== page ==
Before the holiday, news outlets broke stories of widespread sexual predation of children on popular social media and gaming sites. According to the New York Times, some virtual connections escalate to sexual abuse surprisingly quickly. The offender contacts a child, often posing as another kid, perhaps someone they know, or by attempting to create a romantic relationship. They build trust, and sometimes send graphic images to desensitize the child. Before long, the offender is eliciting graphic pictures and using threats to extort more graphic and violent images. This is happening across the country, to boys and girls. Many professionals believe it is not IF a child will be contacted by a criminal online, but when. The impact of these interactions are overwhelming and traumatic, sometimes leading to suicide or attempted suicide. According to a 2016 report, the Justice Department identified sextortion as “by far the most significantly growing threat to children.”
Allowing your child access to the online world comes with huge risks and responsibility. Responsibility we don’t often think of. What could go wrong when playing an online game, like Minecraft? Even the best intentioned parents, who care for and love their children deeply, can be impacted by online predators.
What can we do about it?
First, assess whether your child is old enough to handle being contacted by a stranger while gaming or online. Remember, children do not think like adults, and most will not suspect a fellow gamer or TikToker of having bad intentions. If you’re not comfortable having this conversation with your children, they are not ready for the online world. And that’s ok. Allow your child the space and time to mature in a healthy and safe way. There are plenty of offline opportunities for gaming and communicating. Kids can create endless Insta stories when they’re ready.
Start the Conversation
Be honest and non confrontational. Explain the situation as a matter of fact and with concern. “Sometimes bad people contact kids online and try to hurt them by asking them to do inappropriate things.”
Ask them if they have been contacted by a stranger or if they know someone who has. Make sure they know that they are not “in trouble” or “bad.” And that it is inappropriate, and sometimes illegal, for an adult to contact a child they do not know.
Most children lack the maturity to handle a situation like this. Tell them: “Some situations are too big for you or any other kid to handle on their own. If a stranger ever contacts you or someone you know, tell an adult immediately.” Assure them that you will always keep them safe because you love and care about them.
Family Media Plans
If you don’t already have one, create a Family Media Plan. Involve the whole family in creating a plan. This shows that you trust and value your children’s opinions, even if you don’t agree with them. Remember, at the end of the day, you’re the authority on keeping your children safe. For suggestions, see our resource here.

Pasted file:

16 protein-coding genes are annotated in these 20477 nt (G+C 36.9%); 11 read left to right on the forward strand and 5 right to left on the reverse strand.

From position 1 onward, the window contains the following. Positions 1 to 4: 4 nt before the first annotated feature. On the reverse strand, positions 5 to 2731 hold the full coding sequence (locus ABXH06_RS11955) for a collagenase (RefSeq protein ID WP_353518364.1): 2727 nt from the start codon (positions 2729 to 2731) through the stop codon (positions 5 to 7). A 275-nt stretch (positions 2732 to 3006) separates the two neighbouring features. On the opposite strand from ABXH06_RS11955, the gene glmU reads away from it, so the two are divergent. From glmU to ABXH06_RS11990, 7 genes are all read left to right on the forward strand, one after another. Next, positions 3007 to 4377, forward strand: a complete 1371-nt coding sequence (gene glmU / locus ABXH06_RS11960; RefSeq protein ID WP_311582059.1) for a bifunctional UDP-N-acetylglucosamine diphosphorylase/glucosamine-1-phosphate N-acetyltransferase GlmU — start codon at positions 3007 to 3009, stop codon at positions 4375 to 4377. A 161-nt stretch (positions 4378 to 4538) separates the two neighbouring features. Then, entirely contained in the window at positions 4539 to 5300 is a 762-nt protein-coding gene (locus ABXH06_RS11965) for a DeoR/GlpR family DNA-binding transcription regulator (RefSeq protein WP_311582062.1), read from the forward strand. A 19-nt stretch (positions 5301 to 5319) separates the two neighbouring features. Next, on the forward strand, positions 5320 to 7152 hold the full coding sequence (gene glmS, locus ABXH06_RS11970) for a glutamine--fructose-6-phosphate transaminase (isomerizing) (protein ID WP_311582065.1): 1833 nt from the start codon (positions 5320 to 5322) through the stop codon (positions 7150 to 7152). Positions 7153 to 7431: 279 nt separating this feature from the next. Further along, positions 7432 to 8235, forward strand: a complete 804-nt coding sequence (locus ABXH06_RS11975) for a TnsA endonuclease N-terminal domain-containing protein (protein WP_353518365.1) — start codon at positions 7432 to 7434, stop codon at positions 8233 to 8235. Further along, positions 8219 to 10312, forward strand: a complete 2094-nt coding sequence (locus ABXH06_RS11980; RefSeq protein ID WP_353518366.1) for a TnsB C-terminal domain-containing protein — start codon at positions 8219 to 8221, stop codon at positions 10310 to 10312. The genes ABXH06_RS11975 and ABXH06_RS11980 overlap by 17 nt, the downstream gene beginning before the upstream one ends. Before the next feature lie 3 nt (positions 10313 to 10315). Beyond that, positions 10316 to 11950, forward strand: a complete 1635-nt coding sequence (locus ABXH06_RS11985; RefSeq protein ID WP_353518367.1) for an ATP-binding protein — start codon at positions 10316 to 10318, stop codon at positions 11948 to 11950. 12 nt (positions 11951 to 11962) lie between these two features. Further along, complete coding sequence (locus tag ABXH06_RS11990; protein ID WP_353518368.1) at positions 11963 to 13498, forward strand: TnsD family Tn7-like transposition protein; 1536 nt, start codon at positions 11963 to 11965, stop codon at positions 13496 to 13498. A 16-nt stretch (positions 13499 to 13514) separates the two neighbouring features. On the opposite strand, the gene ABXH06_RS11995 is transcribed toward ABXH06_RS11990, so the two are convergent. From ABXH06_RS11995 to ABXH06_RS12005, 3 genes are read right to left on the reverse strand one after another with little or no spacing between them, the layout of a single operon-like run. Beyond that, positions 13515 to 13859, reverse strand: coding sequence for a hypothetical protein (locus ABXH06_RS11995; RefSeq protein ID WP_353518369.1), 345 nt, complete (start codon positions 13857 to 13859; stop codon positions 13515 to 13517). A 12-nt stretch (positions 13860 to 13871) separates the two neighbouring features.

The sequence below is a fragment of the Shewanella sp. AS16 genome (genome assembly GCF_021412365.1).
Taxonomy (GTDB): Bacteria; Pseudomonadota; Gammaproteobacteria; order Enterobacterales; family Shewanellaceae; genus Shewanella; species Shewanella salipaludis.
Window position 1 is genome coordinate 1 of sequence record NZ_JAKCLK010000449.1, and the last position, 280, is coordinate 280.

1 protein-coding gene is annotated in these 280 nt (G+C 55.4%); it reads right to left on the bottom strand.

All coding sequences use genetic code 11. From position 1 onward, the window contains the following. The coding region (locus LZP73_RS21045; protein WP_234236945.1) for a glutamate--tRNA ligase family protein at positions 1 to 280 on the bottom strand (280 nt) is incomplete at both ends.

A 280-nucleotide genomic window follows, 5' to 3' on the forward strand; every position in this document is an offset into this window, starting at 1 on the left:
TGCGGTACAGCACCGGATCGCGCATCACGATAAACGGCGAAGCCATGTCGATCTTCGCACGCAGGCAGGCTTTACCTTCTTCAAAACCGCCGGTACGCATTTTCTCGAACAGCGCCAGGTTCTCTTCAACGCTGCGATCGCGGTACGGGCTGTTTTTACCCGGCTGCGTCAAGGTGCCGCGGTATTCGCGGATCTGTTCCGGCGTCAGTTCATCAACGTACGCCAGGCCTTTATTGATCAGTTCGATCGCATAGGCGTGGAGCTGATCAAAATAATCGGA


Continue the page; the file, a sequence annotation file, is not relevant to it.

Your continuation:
Preparing for an Online World
Require computers, gaming consoles and devices to stay in common areas so you can monitor content.
Make sure they know that they should always talk to a trusted adult about any online situations which make them feel uncomfortable, even if they are not directly involved.
Establish a list of trusted adults whom they feel comfortable talking to and who you trust.
Establish a list of situations that your child may learn about online that are just too big for her or him to deal with alone. (For example: mental or physical abuse or threats, suicidal thoughts or threats, sexual harassment or abuse, child pornography, risky behaviors, drug or alcohol use, texting while driving, etc...)
Who constitutes a friend online? People you spend time with offline. For example: Family, neighbors, classmates, and teammates are real friends. Acquaintances and friends of friends are not.
Turn off location settings and use/monitor other privacy settings.
Make accounts private. And teach kids how to block and report unwanted contacts.
Talk with your child about sharing personal information online and who can access that information. According to a Pew Survey, 71% of teens shared their school, 71% shared their city or town, 16% automatically include location in posts.
Establish a rule respecting other people’s privacy - do not take and/or post pictures/videos of others, ever, without their (or in the case of children under 13, their parents’) consent.
Assure kids that it’s ok to delete their names from posts and/or pictures they are tagged in.
Talk with your kids often about what they’re doing online and who they’re talking to. Get involved. Sit and watch, or better yet, play with them. Ask them to share funny posts with you. Show genuine interest and try not to be judgemental. This will keep your relationship open and honest.
Take advantage of device-free meals and car rides. Kids are more likely to talk about the impacts of their day in the car or at the dinner table when no one is distracted by a device. Ask questions and listen without judgement. Building connections strengthens your relationship with your children, making it more likely they will come to you when something is wrong.
Remember, virtually anyone can behave badly online, and many people do. This is the reality of the digital world. As parents, it is our responsibility to keep our children safe. Online access is not a necessity for a child. There are many studies that argue playing in the real world is far better for every aspect of their health, development and academic success. Slow down. Make time for conversation. Put your own device down and be there for your child. That is a necessity.